The study’s second category of results concerned the Toolkit itself. With both qualitative data (field notes, interviews) and quantitative data (surveys, contact logs) collected from the six participating SANE programs, researchers showed that implementing the Toolkit resulted in many positive outcomes for the programs. Program staff became more knowledgeable about the evaluation process and expressed greater commitment to evaluation. Programs were able to apply their findings directly to make changes, either by bringing more law enforcement into their multidisciplinary teams or by using evaluation results to substantiate the need for more funding. The evaluation process also challenged participants’ perspectives on their programs and their own roles. For example, some staff thought very differently about their function in the prosecution process after learning how few cases ended in successful prosecution.

The findings of this study highlight the reasons that NIJ encourages programs to include an evaluation component — such evaluations can inform local practice, improve program functioning, and enhance responses to victims. Researchers also noted that SANE programs are only one of many stakeholders involved in the prosecution of sexual assault; there is much work still to be done to improve victim care and increase prosecution rates.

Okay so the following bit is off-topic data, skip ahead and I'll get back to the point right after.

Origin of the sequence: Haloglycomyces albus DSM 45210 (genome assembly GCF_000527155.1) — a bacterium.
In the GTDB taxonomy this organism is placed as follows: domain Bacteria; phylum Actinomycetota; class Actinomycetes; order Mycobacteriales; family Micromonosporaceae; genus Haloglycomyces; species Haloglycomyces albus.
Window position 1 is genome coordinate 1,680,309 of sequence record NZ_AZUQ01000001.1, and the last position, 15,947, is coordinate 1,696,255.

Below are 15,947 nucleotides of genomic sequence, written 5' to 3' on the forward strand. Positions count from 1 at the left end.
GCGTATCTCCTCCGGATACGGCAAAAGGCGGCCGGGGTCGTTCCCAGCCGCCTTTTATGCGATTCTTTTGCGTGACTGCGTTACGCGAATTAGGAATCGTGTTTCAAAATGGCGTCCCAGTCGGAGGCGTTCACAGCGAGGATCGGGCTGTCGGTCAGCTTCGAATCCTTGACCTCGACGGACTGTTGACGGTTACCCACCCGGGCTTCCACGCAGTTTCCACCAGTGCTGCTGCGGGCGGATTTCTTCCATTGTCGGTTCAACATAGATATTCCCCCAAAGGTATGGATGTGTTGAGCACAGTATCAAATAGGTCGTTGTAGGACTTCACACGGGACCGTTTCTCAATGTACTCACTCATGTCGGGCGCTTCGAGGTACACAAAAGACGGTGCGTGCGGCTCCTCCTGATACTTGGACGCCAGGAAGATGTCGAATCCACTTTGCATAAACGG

About This Article

The research discussed in this article was conducted by Rebecca Campbell, Stephanie Townsend, Deborah Bybee, Jessica L. Shaw, and Jenifer Markowitz. The study was supported by funding from the National Institute of Justice, grant number 2009-MU-MU-0002.

This article is based on the final report, “Implementation of a Sexual Assault Nurse Examiner (SANE) Practitioner Evaluation Toolkit” (pdf, 145 pages), January 2013, NCJ 240916.

Results of this study were published in a 2015 article Can a Workbook Work? Examining Whether a Practitioner Evaluation Toolkit Can Promote Instrumental Use", Evaluation and Program Planning.

Results were also published in a 2014 article "Evaluating the Legal Impact of Sexual Assault Nurse Examiner Programs: An Empirically Validated Toolkit for Practitioners", Journal of Forensic Nursing.

Cite This Article

National Institute of Justice, “How Evaluation Toolkits Can Help Sexual Assault Nurse Examiner Programs Assess Their Impact.” June 11, 2018,


[note 1] The International Association of Forensic Nurses listed 939 registered SANE programs in the United States on its website as of February 2018. This is a free, voluntary listing of programs and should not be viewed as a complete listing for all programs.

[note 2] Campbell, R., D. Bybee, J.K. Ford, D. Patterson, and J. Ferrell. Systems Change Analysis of SANE Programs: Identifying the Mediating Mechanisms of Criminal Justice System Impact (pdf, 26 pages) Final report to the National Institute of Justice, grant number 2005-WG-BX-0003, January 2009. NCJ 226497.

Date Created: June 11, 2018